Hayes Creek Fire Chief Rob Miller said the incident underscores the important role first responders play in medical emergencies in rural areas. Photo submitted.

Ambulance took one hour to reach rural accident scene

Okanagan man airlifted after being hit while on tractor

A Osprey Lake area man was flown to hospital in Kelowna last Saturday after a truck hit the tractor he was driving on Princeton Summerland Road

The 56-year-old suffered a fractured back and other injuries, but is expected to make a full recovery, according to Rob Miller, chief of the Hayes Creek Volunteer Fire Department.

Miller said the incident underscores the important role first responders play in medical emergencies in rural areas.

Hayes Creek was notified of the accident – at approximately the 42 kilometer mark on the road – at 10:15 a.m.

“It took us 10 minutes to get there. It took [the ambulance] one hour.”

When the fire department arrived on the scene the victim was going into shock, said Miller. He was assessed and wrapped in blankets.

First responders set up critical traffic control on a nearby sharp and blind corner. They also established a landing zone for the en route air ambulance, which could not have landed in the snow without constant communication with the ground crew.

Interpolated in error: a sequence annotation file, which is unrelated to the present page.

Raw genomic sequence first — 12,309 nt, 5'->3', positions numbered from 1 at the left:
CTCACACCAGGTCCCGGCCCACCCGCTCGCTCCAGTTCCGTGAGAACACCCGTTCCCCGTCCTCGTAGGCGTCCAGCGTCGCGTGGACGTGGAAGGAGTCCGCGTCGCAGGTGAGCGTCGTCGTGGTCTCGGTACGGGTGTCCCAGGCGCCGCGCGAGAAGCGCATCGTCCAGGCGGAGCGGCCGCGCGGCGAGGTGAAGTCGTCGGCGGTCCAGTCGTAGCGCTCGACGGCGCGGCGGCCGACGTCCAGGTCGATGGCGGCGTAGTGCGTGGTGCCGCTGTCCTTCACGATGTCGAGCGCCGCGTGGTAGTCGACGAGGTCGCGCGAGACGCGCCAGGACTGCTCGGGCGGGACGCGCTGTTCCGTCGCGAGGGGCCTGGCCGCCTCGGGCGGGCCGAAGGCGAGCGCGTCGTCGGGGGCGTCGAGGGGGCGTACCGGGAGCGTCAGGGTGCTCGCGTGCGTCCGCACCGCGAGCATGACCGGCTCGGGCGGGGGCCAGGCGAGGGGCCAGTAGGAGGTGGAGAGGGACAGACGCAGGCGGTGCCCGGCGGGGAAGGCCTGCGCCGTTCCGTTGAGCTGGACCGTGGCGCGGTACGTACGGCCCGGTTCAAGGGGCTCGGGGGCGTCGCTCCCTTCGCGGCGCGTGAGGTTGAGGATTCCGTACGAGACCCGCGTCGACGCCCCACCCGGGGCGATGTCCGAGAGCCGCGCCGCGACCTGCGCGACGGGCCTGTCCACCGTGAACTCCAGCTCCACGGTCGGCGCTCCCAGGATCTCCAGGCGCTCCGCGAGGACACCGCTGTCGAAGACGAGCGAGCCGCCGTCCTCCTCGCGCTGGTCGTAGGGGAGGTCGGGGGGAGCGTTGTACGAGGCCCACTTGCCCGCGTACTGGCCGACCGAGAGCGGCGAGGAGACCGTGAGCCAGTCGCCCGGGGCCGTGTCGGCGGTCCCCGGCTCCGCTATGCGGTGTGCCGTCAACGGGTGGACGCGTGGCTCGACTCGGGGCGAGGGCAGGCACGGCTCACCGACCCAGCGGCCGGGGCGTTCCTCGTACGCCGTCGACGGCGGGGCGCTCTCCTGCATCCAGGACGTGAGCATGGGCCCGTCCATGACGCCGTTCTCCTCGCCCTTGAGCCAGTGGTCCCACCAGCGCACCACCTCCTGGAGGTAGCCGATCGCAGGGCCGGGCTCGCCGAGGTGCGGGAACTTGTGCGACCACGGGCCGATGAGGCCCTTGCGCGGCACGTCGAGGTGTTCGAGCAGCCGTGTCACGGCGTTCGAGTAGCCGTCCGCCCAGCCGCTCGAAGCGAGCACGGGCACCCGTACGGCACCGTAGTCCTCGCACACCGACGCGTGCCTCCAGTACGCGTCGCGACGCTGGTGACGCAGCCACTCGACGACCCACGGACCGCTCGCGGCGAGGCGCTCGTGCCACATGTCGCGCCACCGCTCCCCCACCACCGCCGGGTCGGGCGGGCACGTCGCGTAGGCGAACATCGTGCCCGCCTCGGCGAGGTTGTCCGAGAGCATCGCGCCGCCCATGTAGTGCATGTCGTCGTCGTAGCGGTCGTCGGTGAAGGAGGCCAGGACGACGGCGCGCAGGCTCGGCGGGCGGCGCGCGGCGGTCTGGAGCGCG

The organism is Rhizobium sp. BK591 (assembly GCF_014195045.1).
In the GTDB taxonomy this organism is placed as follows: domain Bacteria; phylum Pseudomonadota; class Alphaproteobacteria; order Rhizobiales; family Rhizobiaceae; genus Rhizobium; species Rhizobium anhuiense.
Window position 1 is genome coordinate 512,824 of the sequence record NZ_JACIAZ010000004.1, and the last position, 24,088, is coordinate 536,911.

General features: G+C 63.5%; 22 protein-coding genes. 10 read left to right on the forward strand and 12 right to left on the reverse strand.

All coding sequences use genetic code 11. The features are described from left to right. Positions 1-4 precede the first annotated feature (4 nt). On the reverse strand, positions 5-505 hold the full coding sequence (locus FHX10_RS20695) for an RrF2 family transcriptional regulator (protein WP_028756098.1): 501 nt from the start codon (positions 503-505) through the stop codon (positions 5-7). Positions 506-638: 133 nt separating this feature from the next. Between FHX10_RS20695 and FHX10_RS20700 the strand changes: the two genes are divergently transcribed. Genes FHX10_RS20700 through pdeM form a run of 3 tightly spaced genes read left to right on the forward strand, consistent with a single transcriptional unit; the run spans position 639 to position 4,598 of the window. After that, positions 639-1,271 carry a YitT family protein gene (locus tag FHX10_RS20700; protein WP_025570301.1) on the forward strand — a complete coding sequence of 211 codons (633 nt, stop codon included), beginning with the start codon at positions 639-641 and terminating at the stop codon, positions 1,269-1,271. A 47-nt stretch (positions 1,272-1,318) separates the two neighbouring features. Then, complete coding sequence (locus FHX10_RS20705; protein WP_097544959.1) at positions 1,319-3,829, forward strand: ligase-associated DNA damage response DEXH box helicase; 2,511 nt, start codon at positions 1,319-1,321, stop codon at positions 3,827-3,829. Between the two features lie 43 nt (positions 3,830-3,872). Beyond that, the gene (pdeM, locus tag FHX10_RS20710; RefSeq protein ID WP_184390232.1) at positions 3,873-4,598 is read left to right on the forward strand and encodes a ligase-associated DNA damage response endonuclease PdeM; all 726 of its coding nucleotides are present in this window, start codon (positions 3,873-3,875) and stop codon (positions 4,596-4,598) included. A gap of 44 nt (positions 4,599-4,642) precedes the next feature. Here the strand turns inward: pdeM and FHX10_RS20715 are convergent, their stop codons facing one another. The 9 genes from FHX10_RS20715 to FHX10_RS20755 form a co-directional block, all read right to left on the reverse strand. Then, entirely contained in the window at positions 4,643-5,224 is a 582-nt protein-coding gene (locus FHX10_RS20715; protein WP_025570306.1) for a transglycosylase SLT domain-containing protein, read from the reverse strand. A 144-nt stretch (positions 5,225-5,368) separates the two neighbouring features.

“In this case they tried to land in a meadow and it’s a white out with no visibility…it took us a while to get them down.”

The helicopter eventually landed in a neighboring driveway, but paramedics could not reach it to transfer the patient because there was three to four inches of snow.

“Fire radioed one of its members to bring a backhoe from home, and plow the driveway,” said Miller. “This took about 20 minutes.”

In recent weeks both Miller and Chief Dave Stringfellow, of the Erris Volunteer Fire Department, have been critical of a new British Columbia Emergency Health Services protocol that results in their crews are not always dispatched as first responders to medical emergencies in their communities.

They are always dispatched in the case of a vehicle accident, however.

Miller said in the past his department has frequently had to shuttle paramedics to an incident because their ambulances cannot negotiate many of the driveways in the area.

A survey indicates approximately 40 per cent of the homes in the Hayes Creek area cannot be accessed by an ambulance, even without snow.

“The driveways are just too steep,” he said.

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andrea.demeer@similkameenspotlight.com

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